Somkid: 4% growth 'achievable' via exports
BoT considers forecast downgrade possible
published : 22 Nov 2018 at 08:14
newspaper section: Business
Economic growth of 4% is achievable if exports, the lifeblood of producers, expands more than 7% from November to December, says Deputy Prime Minister Somkid Jatusripitak.
To reach annual growth of 4%, the fourth-quarter figure must not slip below 3.5%, Mr Somkid said.
But Mathee Supapongse, a deputy governor of the Bank of Thailand, said a marginal downgrade of the central bank's economic growth forecast of 4.4% for this year at the next meeting is likely after growth stalled in the third quarter.
Economic growth surprised by slowing to 3.3% in the third quarter, easing from 4.6% in the second quarter and a revised 4.9% in the first quarter, the highest in five years. For the first nine months, the economy grew by 4.3% on the same period last year.
The weak economic growth reading for the three months to September could be attributed to September's disappointing exports and a sharp decline in Chinese arrivals.
Amid the murky economic prospects, the government is launching a raft of packages to boost domestic demand in the final two months.
Mr Mathee said Thailand's major export destinations, particularly Japan and China, remained solid in October, with growth of above 10% and 3-4% respectively, and this indicated that China's demand for electronics and computer parts remained solid.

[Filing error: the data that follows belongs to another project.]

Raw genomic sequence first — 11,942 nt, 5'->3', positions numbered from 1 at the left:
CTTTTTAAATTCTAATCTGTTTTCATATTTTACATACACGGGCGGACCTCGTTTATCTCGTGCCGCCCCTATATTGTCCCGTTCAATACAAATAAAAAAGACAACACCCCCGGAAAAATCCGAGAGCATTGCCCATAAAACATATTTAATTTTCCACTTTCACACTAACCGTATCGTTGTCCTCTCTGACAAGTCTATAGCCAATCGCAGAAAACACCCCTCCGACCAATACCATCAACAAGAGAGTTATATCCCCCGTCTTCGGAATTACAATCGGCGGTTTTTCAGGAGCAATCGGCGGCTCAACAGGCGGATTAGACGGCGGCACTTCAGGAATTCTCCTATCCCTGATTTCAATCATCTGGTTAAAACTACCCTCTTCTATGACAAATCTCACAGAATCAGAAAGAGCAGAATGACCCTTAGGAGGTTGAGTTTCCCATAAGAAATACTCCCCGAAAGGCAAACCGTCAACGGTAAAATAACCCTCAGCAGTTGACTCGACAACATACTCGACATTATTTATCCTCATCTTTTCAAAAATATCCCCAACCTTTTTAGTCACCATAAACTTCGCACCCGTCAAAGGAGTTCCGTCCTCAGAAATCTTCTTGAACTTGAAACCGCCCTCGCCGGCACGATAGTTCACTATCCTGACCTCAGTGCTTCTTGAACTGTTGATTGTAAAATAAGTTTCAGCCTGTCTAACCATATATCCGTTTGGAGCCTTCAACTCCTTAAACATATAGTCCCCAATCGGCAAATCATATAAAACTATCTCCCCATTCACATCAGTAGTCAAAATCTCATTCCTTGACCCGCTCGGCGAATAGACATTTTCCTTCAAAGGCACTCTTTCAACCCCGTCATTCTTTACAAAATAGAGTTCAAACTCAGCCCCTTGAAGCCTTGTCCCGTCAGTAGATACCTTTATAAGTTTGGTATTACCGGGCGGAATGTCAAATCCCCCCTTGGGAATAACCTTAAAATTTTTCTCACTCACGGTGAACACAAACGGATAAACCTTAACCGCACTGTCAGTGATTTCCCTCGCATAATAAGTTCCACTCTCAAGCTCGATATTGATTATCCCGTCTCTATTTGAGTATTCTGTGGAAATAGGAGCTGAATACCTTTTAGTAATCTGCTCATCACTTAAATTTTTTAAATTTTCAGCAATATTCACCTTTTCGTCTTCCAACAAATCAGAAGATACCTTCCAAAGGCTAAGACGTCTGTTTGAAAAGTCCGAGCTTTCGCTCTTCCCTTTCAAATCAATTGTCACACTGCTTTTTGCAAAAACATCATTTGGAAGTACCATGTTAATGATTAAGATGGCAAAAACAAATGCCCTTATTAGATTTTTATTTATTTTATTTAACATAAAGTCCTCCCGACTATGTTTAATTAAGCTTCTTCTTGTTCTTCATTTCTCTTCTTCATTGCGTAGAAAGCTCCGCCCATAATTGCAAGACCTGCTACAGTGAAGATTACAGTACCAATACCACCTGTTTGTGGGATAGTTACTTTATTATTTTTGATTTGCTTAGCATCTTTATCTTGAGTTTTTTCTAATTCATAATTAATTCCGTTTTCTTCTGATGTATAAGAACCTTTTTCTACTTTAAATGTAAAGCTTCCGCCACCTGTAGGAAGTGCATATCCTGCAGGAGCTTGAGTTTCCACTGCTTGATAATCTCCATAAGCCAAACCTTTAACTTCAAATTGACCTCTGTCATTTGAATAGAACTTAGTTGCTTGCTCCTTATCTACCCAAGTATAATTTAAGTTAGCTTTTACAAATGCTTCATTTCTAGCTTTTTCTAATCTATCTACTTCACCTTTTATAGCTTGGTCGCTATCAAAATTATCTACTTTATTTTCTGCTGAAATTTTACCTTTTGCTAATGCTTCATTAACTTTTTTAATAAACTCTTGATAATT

The promising Asean market also contributed to strong export growth in October, he said.
Thailand's customs-cleared outbound shipments rebounded to growth of 8.7% in October from a year earlier, compared with a contraction of 5.2% in the previous month.
Mr Mathee said 4% growth would be no cause for worry, as monetary policy would not be pressured.
The next Monetary Policy Committee (MPC) meeting is on Dec 19, and several economists expect to see the first rate hike in more than seven years after a 4-3 vote to maintain the policy rate at November's meeting.
Mr Mathee said the MPC considers building up policy space as necessary amid mounting uncertainty.
The country's export growth continues to have momentum and October's strong export reading is in line with the central bank's expectations, he said.
He warned that the trade spat between the US and China would not end soon and would have an impact on the Thai economy going forward.
Chinese tourists are another factor that warrants monitoring, but Mr Mathee said mainland arrivals should be restored by the government's serious efforts to regain their confidence.
A spate of incidents, including the capsizing of the Phoenix off the coast of Phuket on July 5 that killed 47 Chinese passengers, and a video of a Chinese tourist quarrelling with a security guard at Don Mueang airport in September, triggered the drop in Chinese tourists to Thailand.
In another development, Mr Mathee said that the baht, which has moved in tight range so far this year, is not a threat to exports.
Offshore fund flows to Thailand are balanced between inflows and outflows, he said, adding that foreign investors are unloading equity but snapping up long-term bonds.
Prime Minister's Office Minister Kobsak Pootrakool said the government is hopeful that year-end stimulus measures will drive the country's economic growth to more than 4% this year.
Mr Kobsak said myriad measures to stimulate tourism, boost low-income spending and lure private investment have been introduced by the government, while a series of year-end shopping tax breaks are about to be issued.
"The government has been monitoring three key factors -- private consumption, government spending and overall investment -- all of which have expanded," Mr Kobsak said. "We expect private consumption to continue improving in the fourth quarter, thanks to the government's year-end stimulus package."
He said the tourism sector is also expected to recover in December after the government approved visa incentives for foreign tourists.
- Good news resumes: October exports up 8.7%